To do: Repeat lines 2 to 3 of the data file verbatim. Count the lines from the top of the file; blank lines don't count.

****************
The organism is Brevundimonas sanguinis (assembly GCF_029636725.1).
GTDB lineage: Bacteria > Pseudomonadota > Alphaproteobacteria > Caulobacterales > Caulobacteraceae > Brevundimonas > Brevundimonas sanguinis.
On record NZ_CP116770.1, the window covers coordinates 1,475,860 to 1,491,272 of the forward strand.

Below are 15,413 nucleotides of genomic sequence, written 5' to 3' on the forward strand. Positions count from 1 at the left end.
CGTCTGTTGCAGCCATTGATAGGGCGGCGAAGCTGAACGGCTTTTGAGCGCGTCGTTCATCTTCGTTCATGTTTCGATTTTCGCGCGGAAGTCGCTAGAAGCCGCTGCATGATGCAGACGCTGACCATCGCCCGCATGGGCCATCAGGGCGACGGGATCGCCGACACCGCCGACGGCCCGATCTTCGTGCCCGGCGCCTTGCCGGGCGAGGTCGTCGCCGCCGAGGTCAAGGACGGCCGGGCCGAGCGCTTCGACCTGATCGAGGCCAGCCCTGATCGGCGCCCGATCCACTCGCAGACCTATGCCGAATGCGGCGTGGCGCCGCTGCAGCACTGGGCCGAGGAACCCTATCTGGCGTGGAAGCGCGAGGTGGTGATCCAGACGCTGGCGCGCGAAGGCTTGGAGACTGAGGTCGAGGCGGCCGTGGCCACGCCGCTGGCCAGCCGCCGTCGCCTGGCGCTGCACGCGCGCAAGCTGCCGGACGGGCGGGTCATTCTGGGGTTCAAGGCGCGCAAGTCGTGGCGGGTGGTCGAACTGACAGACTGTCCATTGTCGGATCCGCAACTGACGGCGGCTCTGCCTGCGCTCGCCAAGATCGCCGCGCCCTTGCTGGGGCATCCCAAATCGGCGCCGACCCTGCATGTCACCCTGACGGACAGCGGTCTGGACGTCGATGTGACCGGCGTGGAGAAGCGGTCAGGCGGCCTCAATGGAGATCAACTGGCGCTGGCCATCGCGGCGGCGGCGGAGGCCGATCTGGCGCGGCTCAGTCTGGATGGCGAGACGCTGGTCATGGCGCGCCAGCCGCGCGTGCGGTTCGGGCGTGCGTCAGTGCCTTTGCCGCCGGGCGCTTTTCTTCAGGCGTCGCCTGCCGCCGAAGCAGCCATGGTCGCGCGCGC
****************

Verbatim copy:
GTDB lineage: Bacteria > Pseudomonadota > Alphaproteobacteria > Caulobacterales > Caulobacteraceae > Brevundimonas > Brevundimonas sanguinis.
On record NZ_CP116770.1, the window covers coordinates 1,475,860 to 1,491,272 of the forward strand.